Rui sought to create a dystopian world in a virtual adventure game through her collection. She was inspired by the characters from her favourite video games. She made collages of video game characters
and used that as the starting point for her design. She used wax cotton and denim in darker shades for the textiles and colours to emphasize the wild west theme and give the costumes a sense of wasteland.

Rae Franklin

Inspired by an old sepia photograph of Rae’s great-grandmother Maria on her wedding day led her to research and explore the silhouettes, draping and details of the 1930s. Taking inspiration from the renowned Carrickmacross handmade lace, the Irish ancestral home of her family, she wanted to explore, develop and translate lace into innovative knitted textiles using various yarn combinations and
knit techniques.
Layers of delicate mohair lace, draped with sheer viscose and complimented by chunky handknits create a look evoking the Golden Age of Hollywood.

Kieran Roderick

Sculpted Fragility
A retrospective and reflective catalog of work that starts with the uncertainty and lack of stability the 2020s have posed on the average day-to-day.

A ready-to-wear womenswear collection that represents both modern ideals of womenswear whilst adhering to luxury traditions. The collection grapples onto strength and power through silhouette and shape. There are obnoxious shoulder lines, gigantic coats and sharp trousers whilst balancing softer silhouettes through relaxed oversized shirting, and silk tops.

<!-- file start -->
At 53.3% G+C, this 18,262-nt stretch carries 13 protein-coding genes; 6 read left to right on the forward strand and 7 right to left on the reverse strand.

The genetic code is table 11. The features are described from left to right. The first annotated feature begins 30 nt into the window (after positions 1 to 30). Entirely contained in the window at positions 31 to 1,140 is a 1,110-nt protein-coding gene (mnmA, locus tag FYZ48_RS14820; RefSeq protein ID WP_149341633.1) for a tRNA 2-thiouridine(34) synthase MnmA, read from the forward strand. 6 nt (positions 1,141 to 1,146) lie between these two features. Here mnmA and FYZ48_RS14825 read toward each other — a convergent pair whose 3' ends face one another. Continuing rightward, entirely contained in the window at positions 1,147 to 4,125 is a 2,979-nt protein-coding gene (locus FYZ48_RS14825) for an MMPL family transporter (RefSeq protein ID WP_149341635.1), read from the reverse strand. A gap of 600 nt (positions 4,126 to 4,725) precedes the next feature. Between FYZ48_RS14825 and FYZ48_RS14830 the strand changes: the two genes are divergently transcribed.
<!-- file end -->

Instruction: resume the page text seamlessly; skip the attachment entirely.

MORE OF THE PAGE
Ennis Finnerty Mackay

Ennis has explored using precision and craft as a vessel to tackle personal and conflicting concepts, creating pieces that are sometimes autobiographical or are used to question taboo social paradigms.
The choices of where and how we wear clothes upon our bodies is a personal love letter to the objects we choose to be most intimate with. Through his collection, he has deconstructed queer kink practices and semiotics and applied esoteric references to historical tailoring techniques.

Ellen Causer

Ellen’s menswear ready-to-wear collection is routed in her childhood love of dinosaurs. Researching biological imagery and the paleontologists that discovered the fossils, she gained extensive visual and silhouette inspiration to put into this collection.
With a focus on fabrication and colour, she used methods such as cyanotype to create organic prints on my garments. Layering and cut-outs are also key features within the collection, taking visuals from fossil excavation.